Nikolay Mitrokhin: The majority of rank-and-file clergy and the bishops are quite militantly minded. They do not rule out violence. Violence is the norm in ecclesiastical practice. Bishops hit priests who do something wrong on the altar. Its is a popular subject of stories told within the Church. In turn, priests are capable of hitting sacristans and subdeacons. The Church is now also the leading social institution that has come out against so-called juvenile justice, in other words, against bans on beating children. So for the Church, violence is the norm. The Church supports militarist rhetoric. The Church supports the numerous military-patriotic clubs operating under its auspices. If you chat with a rank-and-file priest, he will surely talk like Chaplin or worse. It is another question whether it was worth putting Chaplin on the radio and giving his cannibalistic ideas a platform. However, that is the stance of Echo of Moscow, which has given various kinds of fascists the chance to speak out on its airwaves. Let us not forget that several right-wing radicals have their own programs on the station. So it all fits, in the first place, not only the mindset of the ROC but also the mindset of Echo of Moscow.
Echo of Moscow actually plans not to publish the transcript of this speech and, as far as I can tell, will not be inviting Father Chaplin on the air again.
With Chaplin’s appearance, they have reached a point where a lot of people have wondered whether the prosecutor’s office is asleep at the wheel and whether they should not file a complaint against Echo of Moscow radio station. In this case, they face quite specific criminal charges. But the reason they invited Chaplin to appear on the air is itself quite obvious. Yet again they had to rile up the liberal public with harsh statements so that a discussion would emerge around them. They are not shy about inviting someone who on several occasions has voiced his tough and, quite frankly, fascist stance. So I think this was a big mistake on the part of Echo of Moscow, which is no less liable for the statements than the person who made them.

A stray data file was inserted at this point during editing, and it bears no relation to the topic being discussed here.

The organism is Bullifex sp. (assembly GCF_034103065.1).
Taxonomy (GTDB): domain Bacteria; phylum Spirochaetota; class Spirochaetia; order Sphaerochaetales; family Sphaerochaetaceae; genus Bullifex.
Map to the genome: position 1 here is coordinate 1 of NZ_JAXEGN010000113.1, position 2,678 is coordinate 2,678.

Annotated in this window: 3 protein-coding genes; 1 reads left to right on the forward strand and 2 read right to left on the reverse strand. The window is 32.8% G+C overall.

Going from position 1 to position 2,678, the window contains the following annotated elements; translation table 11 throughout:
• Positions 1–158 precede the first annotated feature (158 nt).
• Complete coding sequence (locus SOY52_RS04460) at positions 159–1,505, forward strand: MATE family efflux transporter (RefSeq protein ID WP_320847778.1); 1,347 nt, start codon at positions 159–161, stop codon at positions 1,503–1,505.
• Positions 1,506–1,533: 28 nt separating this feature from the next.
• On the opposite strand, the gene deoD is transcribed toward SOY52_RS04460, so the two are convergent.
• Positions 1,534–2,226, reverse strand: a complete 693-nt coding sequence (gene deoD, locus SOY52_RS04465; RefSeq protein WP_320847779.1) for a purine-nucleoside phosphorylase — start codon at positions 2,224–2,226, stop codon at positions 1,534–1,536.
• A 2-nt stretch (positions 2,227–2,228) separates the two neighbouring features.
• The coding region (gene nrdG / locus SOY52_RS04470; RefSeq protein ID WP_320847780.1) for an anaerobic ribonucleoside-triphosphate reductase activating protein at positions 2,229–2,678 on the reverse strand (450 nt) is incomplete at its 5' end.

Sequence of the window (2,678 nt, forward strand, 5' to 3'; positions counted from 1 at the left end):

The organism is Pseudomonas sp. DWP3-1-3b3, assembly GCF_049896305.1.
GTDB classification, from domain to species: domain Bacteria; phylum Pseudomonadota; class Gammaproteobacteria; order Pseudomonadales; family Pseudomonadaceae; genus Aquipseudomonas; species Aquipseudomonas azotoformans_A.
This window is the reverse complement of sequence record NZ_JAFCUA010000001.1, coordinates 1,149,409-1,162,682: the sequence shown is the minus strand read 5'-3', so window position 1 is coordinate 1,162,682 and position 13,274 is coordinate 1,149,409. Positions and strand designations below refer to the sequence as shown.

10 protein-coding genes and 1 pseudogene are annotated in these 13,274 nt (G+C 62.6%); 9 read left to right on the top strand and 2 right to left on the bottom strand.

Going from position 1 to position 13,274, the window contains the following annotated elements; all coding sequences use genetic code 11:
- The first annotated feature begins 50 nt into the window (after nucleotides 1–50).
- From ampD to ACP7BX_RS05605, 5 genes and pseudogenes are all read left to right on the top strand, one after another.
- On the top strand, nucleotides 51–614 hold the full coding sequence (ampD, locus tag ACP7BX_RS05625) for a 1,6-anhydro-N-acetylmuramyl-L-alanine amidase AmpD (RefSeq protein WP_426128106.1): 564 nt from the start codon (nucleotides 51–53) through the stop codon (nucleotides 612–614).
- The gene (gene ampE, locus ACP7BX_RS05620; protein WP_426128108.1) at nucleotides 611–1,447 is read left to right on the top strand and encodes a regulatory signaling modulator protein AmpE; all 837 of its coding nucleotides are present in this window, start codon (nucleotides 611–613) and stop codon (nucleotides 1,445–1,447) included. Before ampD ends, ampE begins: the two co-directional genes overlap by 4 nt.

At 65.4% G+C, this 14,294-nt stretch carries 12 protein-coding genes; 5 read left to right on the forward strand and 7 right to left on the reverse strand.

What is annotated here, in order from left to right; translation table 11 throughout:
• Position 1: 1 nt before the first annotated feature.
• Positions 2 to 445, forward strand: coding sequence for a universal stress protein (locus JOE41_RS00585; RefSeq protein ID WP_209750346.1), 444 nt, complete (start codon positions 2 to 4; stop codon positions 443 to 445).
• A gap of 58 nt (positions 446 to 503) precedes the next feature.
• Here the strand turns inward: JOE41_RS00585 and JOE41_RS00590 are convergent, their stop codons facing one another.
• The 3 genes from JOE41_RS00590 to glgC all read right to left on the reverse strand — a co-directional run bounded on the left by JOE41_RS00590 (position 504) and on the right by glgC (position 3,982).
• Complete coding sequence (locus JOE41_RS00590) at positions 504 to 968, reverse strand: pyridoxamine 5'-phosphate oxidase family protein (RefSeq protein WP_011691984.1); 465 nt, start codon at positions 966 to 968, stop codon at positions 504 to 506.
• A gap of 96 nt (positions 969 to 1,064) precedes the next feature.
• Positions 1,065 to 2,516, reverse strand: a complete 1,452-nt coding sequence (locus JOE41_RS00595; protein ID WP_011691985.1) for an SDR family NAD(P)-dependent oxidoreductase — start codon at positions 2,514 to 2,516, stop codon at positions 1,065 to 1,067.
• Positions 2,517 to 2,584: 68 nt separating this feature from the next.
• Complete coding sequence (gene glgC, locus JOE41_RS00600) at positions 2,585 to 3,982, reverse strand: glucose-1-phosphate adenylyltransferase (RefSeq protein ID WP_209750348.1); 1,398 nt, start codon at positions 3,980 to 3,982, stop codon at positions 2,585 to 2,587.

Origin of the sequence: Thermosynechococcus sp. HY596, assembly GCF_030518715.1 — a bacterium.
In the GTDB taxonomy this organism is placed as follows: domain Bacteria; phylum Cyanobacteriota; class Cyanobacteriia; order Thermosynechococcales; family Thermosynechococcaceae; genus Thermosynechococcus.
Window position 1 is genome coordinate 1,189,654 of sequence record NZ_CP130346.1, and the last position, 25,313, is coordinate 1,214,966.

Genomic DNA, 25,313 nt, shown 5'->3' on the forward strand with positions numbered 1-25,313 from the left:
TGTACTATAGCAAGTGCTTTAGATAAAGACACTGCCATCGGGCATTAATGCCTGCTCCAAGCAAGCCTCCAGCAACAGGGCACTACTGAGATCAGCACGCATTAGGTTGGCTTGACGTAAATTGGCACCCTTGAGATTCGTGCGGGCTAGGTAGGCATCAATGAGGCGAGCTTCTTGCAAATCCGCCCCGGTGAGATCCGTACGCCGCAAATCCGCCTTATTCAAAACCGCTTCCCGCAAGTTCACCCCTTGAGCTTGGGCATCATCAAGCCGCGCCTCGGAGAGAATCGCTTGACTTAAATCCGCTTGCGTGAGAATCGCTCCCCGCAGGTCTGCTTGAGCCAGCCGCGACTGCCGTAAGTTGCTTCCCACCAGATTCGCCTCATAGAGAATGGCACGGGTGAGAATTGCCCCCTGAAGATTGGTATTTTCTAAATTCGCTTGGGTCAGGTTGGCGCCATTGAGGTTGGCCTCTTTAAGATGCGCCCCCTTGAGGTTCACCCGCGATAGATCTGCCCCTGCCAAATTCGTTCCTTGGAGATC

When Chaplin says this, when priests en masse within the ROC hold such positions, does this somehow link up in their minds, if I can put it is this way, with the concept of Jesus Christ, who spoke of love and non-violence?
As we know, there is no Christ in the ROC. There is Orthodoxy in the ROC, but there is no Christ in the Church in the sense in which the idea of Christ was shaped by the Russian intelligentsia in the early twentieth century. For centuries, the phrase that Jesus is love just did not make sense. It was not a subject the clergy considered. From that point of view, it is not clear why it should be considered now. The concepts that the liberal intelligentsia have been attempting to discuss are all seemingly variations on western Christianity, so-called post-Holocaust thought, which has nothing to do with what the majority of the ROC’s ordinary parishioners think and believe. They see Orthodoxy as the national religion, which provides them with spiritual strength to oppose the “godless” west, and so on. So Chaplin, who was driven from his post in the Church, deliberately shocked the audience by divulging what the conservative half of his brain thinks. The audience talked about it. Basically, though, any average Russian priest, whomever you approach, thinks exactly the same thing.
Does it come from the Church? Or does the Church trail behind its flock?
It comes from the Church, of course. Within the Church there has long existed a concept, which has been its main content, that has to do with Russian nationalism and militarism. The vast majority of the clergy espouse these ideas and communicate them to parishioners in one form or another. It is another matter to what extent the Church’s leadership controls all of this. To what extent are the clergy permitted to speak out or keep quiet about political issues? This is something that the Church’s leadership monitors. When it wanted the ROC to have a fairly decent image in Ukraine, priests were told they should not travel to Ukraine and help the separatists. A couple of people who violated the ban were banned from the ministry. The Russian clergy immediately began speaking carefully about Ukraine. The clergy can keep thinking as aggressively as it likes. The question is the things it will say in ordinary life. This is something that can be regulated both by society and the state.